Cons of this Approach:

1.     The Intended Purpose or Meaning of the term Velocity becomes Ambiguous. If you go back to the article on <link>Velocity, we had talked about the features the team was able to complete fully in a sprint counting towards Velocity. If a story is partially finished that means the feature isn’t fully usable or shippable to the customer of the product.
2.     Completed Stories in the Backlog may not really be Ready for Acceptance. Any user story that is complete technically means the product owner can accept the same and mark the feature as good enough to be shipped to a client. With this story split approach, completed stories represent partial features only and would require the missing features to be implemented in the subsequent iterations before we can mark a feature as a whole as “Ready for Acceptance”
3.     Added complexity of tracking tasks in the story on their accurate completion % before stories can be split appropriately. This adds a little bit of overhead for the scrum master as well as some senior members of the scrum team who are also playing roles as team leads.
4.     Easier for Status Reporting as every iteration will definitely have a certain amount of work finished by the team and also avoids the spikes & lows in team progress reports. If stories were carried forward sprint 1 could show a very small SP output while sprint 2 could show a high SP output due to carry forward stories.
5.     Pushes the team towards trying to mark stories as completed for the sake of boosting velocity. If you go back to my article on <link> velocity, one of the things that scrum teams shouldn’t do is, try to wrap up user stories for the sake of boosting the velocity.

Where this Approach may be Most Suited:

1.     This approach could be suited where stories are interdependent on one another and need to be finished collectively for a workable/usable product feature and prioritized collectively by the product owner
2.     For external projects where customers are paying customers who expect accurate progress/status updates at the end of every sprint
3.     For Organizations where the management prefers to know exactly how much work was completed by the team every week (or Sprint) and gets nervous when stories aren’t marked as completed when a Sprint ends.
4.     For organizations where the product owner has a well-defined priority order that doesn’t change every iteration thereby allowing team to split up the stories and finish them across 2-3 iterations time
5.     For teams with experienced scrum masters who can use their experience & judgment to guide the team about how to assess completed work as well as split stories appropriately
6.     For teams where the team members have experience working in scrum projects and wouldn’t push to mark a story as completed just to boost up the velocity.

Option 3: Rewrite User Story to reduce scope to finish user story in Current Sprint


Though the title sounds simple enough, this option is quite frankly the most complex (of the 3 options of course) and requires a lot of intervention from the product owner towards the latter part of the Sprint.

If a team is unable to finish a user story, we can work with the product owner and the team to cut down on the scope of the story to keep only the bare minimum features the team can finish in the current sprint and then request the product owner to create a fresh user story for prioritization for one of the upcoming iterations.

The complexity arises over the fact that, not all stories can be broken down like this to allow the team to mark a small subset feature as complete. If this was in fact doable, the question that begs to be answered is, why didn’t the team (including the PO) do it during the sprint planning or prior to that?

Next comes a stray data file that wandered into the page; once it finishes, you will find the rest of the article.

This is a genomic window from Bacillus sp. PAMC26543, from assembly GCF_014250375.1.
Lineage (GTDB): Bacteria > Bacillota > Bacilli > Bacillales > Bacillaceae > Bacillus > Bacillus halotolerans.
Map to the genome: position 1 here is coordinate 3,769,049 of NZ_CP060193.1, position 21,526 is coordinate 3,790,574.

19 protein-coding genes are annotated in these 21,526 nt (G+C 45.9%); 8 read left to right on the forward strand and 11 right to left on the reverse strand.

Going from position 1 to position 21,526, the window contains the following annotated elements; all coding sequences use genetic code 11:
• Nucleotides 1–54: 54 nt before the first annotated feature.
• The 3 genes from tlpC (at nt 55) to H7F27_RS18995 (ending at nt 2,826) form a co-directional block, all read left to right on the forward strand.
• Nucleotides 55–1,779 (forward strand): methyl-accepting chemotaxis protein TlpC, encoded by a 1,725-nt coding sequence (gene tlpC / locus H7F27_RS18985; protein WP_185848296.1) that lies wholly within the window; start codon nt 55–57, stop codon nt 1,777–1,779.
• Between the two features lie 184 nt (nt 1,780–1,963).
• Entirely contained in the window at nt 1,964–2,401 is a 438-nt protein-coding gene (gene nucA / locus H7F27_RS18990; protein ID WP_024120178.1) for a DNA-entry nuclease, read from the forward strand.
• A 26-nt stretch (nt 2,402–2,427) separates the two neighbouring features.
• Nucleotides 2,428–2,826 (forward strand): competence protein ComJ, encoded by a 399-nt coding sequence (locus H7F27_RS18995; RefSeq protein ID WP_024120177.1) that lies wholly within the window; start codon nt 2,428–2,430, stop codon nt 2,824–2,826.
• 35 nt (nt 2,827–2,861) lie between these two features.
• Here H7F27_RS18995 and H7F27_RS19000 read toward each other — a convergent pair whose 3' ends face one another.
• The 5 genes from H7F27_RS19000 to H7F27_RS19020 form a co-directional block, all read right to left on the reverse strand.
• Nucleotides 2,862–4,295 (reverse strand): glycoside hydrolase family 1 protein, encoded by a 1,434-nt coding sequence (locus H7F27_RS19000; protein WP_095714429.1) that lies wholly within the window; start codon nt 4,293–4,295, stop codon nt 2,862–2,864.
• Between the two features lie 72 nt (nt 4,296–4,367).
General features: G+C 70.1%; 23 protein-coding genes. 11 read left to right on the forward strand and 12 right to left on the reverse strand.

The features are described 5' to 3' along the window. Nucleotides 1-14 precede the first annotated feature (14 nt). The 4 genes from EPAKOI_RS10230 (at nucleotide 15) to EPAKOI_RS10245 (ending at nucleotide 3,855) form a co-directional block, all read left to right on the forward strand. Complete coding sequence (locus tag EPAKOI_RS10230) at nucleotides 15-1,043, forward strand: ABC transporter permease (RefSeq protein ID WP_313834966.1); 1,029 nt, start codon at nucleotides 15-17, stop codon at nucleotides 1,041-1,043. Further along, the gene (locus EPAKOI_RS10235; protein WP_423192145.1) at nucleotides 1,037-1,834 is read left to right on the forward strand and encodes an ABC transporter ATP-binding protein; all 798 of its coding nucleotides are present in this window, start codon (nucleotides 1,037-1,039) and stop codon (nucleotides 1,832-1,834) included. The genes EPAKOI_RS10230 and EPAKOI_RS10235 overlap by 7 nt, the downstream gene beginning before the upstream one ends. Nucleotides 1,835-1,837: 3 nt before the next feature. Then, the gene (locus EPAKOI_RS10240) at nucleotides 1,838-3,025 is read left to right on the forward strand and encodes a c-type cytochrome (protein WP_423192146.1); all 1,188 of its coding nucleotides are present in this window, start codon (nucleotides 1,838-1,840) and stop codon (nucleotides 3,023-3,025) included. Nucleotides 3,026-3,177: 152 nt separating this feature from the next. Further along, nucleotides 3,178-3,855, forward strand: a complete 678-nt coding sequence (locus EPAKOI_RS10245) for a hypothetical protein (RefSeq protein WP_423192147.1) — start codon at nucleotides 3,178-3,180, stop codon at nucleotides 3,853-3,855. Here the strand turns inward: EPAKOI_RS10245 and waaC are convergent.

Anyways, even if teams don’t explicitly try to break down stories/features into smaller chunks, if we try to ask them to rewrite the stories (or further break them down) toward the end so we can mark stories as “Completed” in full, the discipline on creating efficient and concise user stories would happen automatically. If I were the product owner and am being asked by the team to break my story into a bunch of smaller pieces toward the end of the sprint, I may as well do that in the beginning to avoid double effort – right?

Pros of this Approach:

1.     Follows the Scrum guidelines of finishing a user story in an iteration
2.     Allows the scrum team a certain level of flexibility/freedom because pressure to finish a story in a Sprint may sometimes be counterproductive.
3.     Sprint/Team velocity retains its intended meaning and represents the usable features delivered by the team in a sprint

Cons of this Approach:

1.     Quite complex and difficult to implement. Not all stories can be split or broken down into smaller pieces. If a feature/story cannot be broken down further, we may need to use the options 1 or 2 we discussed above
2.     Some Teams may take advantage of this flexibility to carry forward user stories and end up underperforming during sprints thereby impacting overall product quality/features/timelines.
 
Where this Approach may be most suited:

1.     This approach could be suited where every story comprises of a set of independent workable/usable product feature(s) and can be further broken down by the product owner
2.     For internal projects where customers are other departments and not paying customers who expect fully usable/workable features at the end of every sprint
3.     For organizations where the product owner is very experience in scrum practices and has the business knowledge to break down every feature/story into multiple smaller pieces.

Some Last Words:

Like I said at the beginning of the article, all these approaches have their own Pros and Cons. Scrum does not mandate us to use either of these approaches. In fact, you are free to add options 4, 5 or even 6 if you think that might help avoid (or handle) instances where stories remain unfinished at the end of a Sprint.

If you have other ideas to handle such situations, do feel free to sound off in the comments section for the benefit of the others.